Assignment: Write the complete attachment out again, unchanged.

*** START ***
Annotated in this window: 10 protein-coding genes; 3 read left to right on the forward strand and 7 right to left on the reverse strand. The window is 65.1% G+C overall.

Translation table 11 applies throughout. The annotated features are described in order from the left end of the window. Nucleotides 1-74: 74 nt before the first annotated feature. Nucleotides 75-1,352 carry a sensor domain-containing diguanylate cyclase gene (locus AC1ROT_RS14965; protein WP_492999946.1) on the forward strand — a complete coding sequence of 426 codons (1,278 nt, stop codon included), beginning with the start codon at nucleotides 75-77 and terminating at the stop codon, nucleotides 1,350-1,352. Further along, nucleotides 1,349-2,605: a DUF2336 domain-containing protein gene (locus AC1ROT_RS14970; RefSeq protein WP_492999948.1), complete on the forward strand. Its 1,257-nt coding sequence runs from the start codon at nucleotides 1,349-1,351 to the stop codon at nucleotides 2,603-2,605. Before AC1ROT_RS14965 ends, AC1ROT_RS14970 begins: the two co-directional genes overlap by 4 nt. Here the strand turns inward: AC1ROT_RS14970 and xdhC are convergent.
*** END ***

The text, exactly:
Annotated in this window: 10 protein-coding genes; 3 read left to right on the forward strand and 7 right to left on the reverse strand. The window is 65.1% G+C overall.

Translation table 11 applies throughout. The annotated features are described in order from the left end of the window. Nucleotides 1-74: 74 nt before the first annotated feature. Nucleotides 75-1,352 carry a sensor domain-containing diguanylate cyclase gene (locus AC1ROT_RS14965; protein WP_492999946.1) on the forward strand — a complete coding sequence of 426 codons (1,278 nt, stop codon included), beginning with the start codon at nucleotides 75-77 and terminating at the stop codon, nucleotides 1,350-1,352. Further along, nucleotides 1,349-2,605: a DUF2336 domain-containing protein gene (locus AC1ROT_RS14970; RefSeq protein WP_492999948.1), complete on the forward strand. Its 1,257-nt coding sequence runs from the start codon at nucleotides 1,349-1,351 to the stop codon at nucleotides 2,603-2,605. Before AC1ROT_RS14965 ends, AC1ROT_RS14970 begins: the two co-directional genes overlap by 4 nt. Here the strand turns inward: AC1ROT_RS14970 and xdhC are convergent.